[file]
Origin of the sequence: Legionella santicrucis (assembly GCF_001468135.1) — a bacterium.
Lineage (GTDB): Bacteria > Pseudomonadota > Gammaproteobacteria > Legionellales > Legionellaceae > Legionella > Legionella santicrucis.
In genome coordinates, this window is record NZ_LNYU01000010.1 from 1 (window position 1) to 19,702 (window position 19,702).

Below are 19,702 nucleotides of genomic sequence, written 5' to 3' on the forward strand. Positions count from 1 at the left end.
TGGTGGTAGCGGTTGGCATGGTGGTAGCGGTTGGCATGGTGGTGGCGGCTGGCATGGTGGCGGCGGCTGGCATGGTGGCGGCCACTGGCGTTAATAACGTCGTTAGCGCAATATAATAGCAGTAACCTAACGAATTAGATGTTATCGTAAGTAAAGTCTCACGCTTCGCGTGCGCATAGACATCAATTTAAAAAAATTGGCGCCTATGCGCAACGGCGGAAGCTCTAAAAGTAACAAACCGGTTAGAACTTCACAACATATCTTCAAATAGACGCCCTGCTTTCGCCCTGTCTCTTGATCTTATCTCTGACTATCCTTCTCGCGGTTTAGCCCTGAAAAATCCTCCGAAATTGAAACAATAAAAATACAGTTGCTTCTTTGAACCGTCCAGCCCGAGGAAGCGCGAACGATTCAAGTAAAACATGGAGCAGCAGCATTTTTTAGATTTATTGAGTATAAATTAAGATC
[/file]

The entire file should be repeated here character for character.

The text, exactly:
Origin of the sequence: Legionella santicrucis (assembly GCF_001468135.1) — a bacterium.
Lineage (GTDB): Bacteria > Pseudomonadota > Gammaproteobacteria > Legionellales > Legionellaceae > Legionella > Legionella santicrucis.
In genome coordinates, this window is record NZ_LNYU01000010.1 from 1 (window position 1) to 19,702 (window position 19,702).

Below are 19,702 nucleotides of genomic sequence, written 5' to 3' on the forward strand. Positions count from 1 at the left end.
TGGTGGTAGCGGTTGGCATGGTGGTAGCGGTTGGCATGGTGGTGGCGGCTGGCATGGTGGCGGCGGCTGGCATGGTGGCGGCCACTGGCGTTAATAACGTCGTTAGCGCAATATAATAGCAGTAACCTAACGAATTAGATGTTATCGTAAGTAAAGTCTCACGCTTCGCGTGCGCATAGACATCAATTTAAAAAAATTGGCGCCTATGCGCAACGGCGGAAGCTCTAAAAGTAACAAACCGGTTAGAACTTCACAACATATCTTCAAATAGACGCCCTGCTTTCGCCCTGTCTCTTGATCTTATCTCTGACTATCCTTCTCGCGGTTTAGCCCTGAAAAATCCTCCGAAATTGAAACAATAAAAATACAGTTGCTTCTTTGAACCGTCCAGCCCGAGGAAGCGCGAACGATTCAAGTAAAACATGGAGCAGCAGCATTTTTTAGATTTATTGAGTATAAATTAAGATC